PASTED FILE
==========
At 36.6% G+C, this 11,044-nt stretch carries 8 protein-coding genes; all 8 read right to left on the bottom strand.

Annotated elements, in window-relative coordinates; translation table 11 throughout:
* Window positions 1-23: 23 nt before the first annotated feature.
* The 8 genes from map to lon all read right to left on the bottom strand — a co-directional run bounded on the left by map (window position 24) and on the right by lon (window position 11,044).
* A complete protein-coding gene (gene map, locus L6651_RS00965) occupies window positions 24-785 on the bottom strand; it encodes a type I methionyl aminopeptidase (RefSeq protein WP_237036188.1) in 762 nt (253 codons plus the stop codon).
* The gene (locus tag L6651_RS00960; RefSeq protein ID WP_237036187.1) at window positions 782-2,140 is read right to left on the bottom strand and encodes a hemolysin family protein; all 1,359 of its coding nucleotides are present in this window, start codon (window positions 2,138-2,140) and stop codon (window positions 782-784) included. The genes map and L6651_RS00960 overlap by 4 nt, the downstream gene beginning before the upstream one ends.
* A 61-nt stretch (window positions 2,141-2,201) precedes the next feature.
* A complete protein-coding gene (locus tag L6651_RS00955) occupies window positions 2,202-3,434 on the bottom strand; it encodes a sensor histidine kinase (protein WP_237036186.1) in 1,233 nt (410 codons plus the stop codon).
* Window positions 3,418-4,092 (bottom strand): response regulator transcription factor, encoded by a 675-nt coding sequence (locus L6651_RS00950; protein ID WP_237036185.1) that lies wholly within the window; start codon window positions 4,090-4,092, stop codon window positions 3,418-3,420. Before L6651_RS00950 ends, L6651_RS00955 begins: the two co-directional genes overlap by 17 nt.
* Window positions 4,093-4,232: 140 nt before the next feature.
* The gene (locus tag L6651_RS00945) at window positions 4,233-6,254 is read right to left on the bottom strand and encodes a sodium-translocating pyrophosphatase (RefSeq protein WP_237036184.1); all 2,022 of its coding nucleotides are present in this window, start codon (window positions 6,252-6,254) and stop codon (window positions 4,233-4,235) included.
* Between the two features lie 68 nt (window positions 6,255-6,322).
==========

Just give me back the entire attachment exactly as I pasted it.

At 36.6% G+C, this 11,044-nt stretch carries 8 protein-coding genes; all 8 read right to left on the bottom strand.

Annotated elements, in window-relative coordinates; translation table 11 throughout:
* Window positions 1-23: 23 nt before the first annotated feature.
* The 8 genes from map to lon all read right to left on the bottom strand — a co-directional run bounded on the left by map (window position 24) and on the right by lon (window position 11,044).
* A complete protein-coding gene (gene map, locus L6651_RS00965) occupies window positions 24-785 on the bottom strand; it encodes a type I methionyl aminopeptidase (RefSeq protein WP_237036188.1) in 762 nt (253 codons plus the stop codon).
* The gene (locus tag L6651_RS00960; RefSeq protein ID WP_237036187.1) at window positions 782-2,140 is read right to left on the bottom strand and encodes a hemolysin family protein; all 1,359 of its coding nucleotides are present in this window, start codon (window positions 2,138-2,140) and stop codon (window positions 782-784) included. The genes map and L6651_RS00960 overlap by 4 nt, the downstream gene beginning before the upstream one ends.
* A 61-nt stretch (window positions 2,141-2,201) precedes the next feature.
* A complete protein-coding gene (locus tag L6651_RS00955) occupies window positions 2,202-3,434 on the bottom strand; it encodes a sensor histidine kinase (protein WP_237036186.1) in 1,233 nt (410 codons plus the stop codon).
* Window positions 3,418-4,092 (bottom strand): response regulator transcription factor, encoded by a 675-nt coding sequence (locus L6651_RS00950; protein ID WP_237036185.1) that lies wholly within the window; start codon window positions 4,090-4,092, stop codon window positions 3,418-3,420. Before L6651_RS00950 ends, L6651_RS00955 begins: the two co-directional genes overlap by 17 nt.
* Window positions 4,093-4,232: 140 nt before the next feature.
* The gene (locus tag L6651_RS00945) at window positions 4,233-6,254 is read right to left on the bottom strand and encodes a sodium-translocating pyrophosphatase (RefSeq protein WP_237036184.1); all 2,022 of its coding nucleotides are present in this window, start codon (window positions 6,252-6,254) and stop codon (window positions 4,233-4,235) included.
* Between the two features lie 68 nt (window positions 6,255-6,322).